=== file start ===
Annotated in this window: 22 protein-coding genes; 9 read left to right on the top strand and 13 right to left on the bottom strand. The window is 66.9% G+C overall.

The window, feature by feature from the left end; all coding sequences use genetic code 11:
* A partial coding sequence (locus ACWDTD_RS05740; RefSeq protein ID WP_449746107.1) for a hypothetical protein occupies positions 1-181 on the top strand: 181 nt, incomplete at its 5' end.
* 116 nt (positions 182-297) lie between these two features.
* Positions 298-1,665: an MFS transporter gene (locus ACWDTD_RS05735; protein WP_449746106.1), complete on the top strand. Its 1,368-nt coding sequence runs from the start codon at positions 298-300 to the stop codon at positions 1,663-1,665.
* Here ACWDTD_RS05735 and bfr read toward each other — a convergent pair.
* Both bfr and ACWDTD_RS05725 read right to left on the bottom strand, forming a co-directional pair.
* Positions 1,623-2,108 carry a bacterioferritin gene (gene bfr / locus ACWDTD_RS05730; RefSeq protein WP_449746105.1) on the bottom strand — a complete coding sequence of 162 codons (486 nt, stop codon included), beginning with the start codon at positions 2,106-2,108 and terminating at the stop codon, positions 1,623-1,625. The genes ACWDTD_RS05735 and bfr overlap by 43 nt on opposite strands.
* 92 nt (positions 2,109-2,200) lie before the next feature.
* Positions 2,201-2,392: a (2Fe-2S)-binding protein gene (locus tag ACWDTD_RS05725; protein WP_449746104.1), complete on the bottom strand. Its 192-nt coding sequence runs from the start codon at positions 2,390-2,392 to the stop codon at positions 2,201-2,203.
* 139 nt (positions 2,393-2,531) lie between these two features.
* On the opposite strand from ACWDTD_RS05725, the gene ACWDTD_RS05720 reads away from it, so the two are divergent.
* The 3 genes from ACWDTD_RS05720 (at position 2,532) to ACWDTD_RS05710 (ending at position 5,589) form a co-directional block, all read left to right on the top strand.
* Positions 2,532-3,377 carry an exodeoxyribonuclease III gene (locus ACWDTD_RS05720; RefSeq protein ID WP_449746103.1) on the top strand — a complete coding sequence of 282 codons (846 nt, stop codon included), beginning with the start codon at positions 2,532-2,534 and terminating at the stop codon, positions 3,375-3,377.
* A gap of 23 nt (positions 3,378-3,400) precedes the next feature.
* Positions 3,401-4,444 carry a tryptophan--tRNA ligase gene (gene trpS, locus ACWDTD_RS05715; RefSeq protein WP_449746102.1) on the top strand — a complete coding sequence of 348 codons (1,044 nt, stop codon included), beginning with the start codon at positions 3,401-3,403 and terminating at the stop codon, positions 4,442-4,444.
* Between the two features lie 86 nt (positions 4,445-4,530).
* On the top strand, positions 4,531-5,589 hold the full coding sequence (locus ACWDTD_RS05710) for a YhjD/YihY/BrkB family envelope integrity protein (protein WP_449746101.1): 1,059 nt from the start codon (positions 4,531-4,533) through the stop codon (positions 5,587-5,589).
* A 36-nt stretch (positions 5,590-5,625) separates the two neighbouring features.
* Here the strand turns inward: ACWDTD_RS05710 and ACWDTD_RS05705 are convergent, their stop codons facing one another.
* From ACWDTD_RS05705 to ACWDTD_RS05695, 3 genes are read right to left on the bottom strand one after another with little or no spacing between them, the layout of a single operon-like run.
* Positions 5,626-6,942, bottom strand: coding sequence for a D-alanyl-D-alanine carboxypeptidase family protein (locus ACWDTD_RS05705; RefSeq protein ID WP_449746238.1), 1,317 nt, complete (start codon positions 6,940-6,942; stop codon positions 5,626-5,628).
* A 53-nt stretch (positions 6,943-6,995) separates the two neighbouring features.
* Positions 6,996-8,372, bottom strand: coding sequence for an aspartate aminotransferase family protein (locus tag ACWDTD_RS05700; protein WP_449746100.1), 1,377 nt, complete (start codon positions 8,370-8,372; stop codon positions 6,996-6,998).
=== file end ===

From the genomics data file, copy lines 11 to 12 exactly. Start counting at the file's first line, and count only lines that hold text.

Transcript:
* 139 nt (positions 2,393-2,531) lie between these two features.
* On the opposite strand from ACWDTD_RS05725, the gene ACWDTD_RS05720 reads away from it, so the two are divergent.